Venezuela's Maduro tries to assert his control, but unrest simmers

Venezuela has implemented a new currency exchange, recognized huge debts owed to foreign airlines, and ousted an opposition congresswoman, sketching a picture of a government in control.

Fernando Llano/AP
A masked antigovernment demonstrator stands on a barricade during clashes with the Bolivarian National Police in Caracas, Venezuela, Tuesday, April 1, 2014.

In the past week, Venezuela has implemented a new currency exchange, recognized billions of dollars owed to foreign airlines, seized an opposition stronghold, and ousted an opposition congresswoman.

All the actions combine to fuel a narrative that the government of President Nicolás Maduro is gaining control of violent political unrest that has left at least 39 people dead over the past two months, says our correspondent in the capital of Caracas.

“All these things are designed more for signals abroad than domestically,” he says. “The government was denouncing the existence of a black market until weeks ago, and now [President Maduro] is talking about market forces and equilibrium. This new rhetoric came out of nowhere.”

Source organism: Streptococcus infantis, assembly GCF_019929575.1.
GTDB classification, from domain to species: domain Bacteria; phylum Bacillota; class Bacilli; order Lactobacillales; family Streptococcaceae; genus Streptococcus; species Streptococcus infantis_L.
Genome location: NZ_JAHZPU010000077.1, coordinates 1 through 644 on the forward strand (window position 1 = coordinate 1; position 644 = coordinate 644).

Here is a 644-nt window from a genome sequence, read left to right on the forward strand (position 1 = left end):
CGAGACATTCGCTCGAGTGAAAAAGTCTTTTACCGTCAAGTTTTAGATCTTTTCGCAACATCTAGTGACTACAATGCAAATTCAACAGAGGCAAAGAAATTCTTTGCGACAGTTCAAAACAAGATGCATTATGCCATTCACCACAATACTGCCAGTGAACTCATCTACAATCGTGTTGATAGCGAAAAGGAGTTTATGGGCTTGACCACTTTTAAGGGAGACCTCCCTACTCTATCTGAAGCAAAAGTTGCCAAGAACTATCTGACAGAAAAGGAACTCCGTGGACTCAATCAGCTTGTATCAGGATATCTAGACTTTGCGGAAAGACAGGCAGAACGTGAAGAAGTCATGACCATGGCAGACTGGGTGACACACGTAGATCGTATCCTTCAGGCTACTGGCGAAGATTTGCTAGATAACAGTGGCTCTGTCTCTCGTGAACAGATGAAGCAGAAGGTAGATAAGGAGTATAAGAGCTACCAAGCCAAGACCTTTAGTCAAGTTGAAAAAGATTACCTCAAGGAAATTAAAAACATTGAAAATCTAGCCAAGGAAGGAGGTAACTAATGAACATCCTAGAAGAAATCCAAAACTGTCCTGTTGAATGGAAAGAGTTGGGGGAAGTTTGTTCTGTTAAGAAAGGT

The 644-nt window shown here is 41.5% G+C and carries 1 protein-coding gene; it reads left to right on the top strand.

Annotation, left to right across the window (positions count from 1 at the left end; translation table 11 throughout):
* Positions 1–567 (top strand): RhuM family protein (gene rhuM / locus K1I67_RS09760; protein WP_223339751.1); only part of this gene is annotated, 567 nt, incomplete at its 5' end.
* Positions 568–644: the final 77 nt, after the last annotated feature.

The new currency exchange platform, called Sicad 2, was introduced March 24 and will allow people to buy and sell US dollars on something of a free-market basis. The government exchanged bolivars into US dollars last week on Sicad 2 at a rate of 51.86 to 1 – well above the official exchange rate of 6.3 bolivars to the US dollar, but still below the black market rate of 88 to 1, according to an explainer from The Financial Times.

The discrepancy between the official exchange rate and the black market rate underscores a problem in the government’s promise March 27 to repay about $3.8 billion it owes to international airlines including American Airlines, Luftansa, Delta, Air Canada, Avianca, and Copa. The airlines accumulated the debt at an exchange of 6.3 bolivars to the dollar, but if they’re now repaid on the Sicad 2 it would represent a near 80 percent haircut.

“The big problem with the whole exchange regime is that it’s one big black box,” says our correspondent. “It’s completely arbitrary as to what exchange rate you have access to.“

Meanwhile, student-led protests continue to roil the country, despite the government’s moves to silence dissenters and quell unrest. The military on Sunday cleared barricades from the western city of San Cristobal, the city that first launched the wave of antigovernment protests in early February. The next day ... For the rest of the story, continue reading at our new business publication Monitor Global Outlook.

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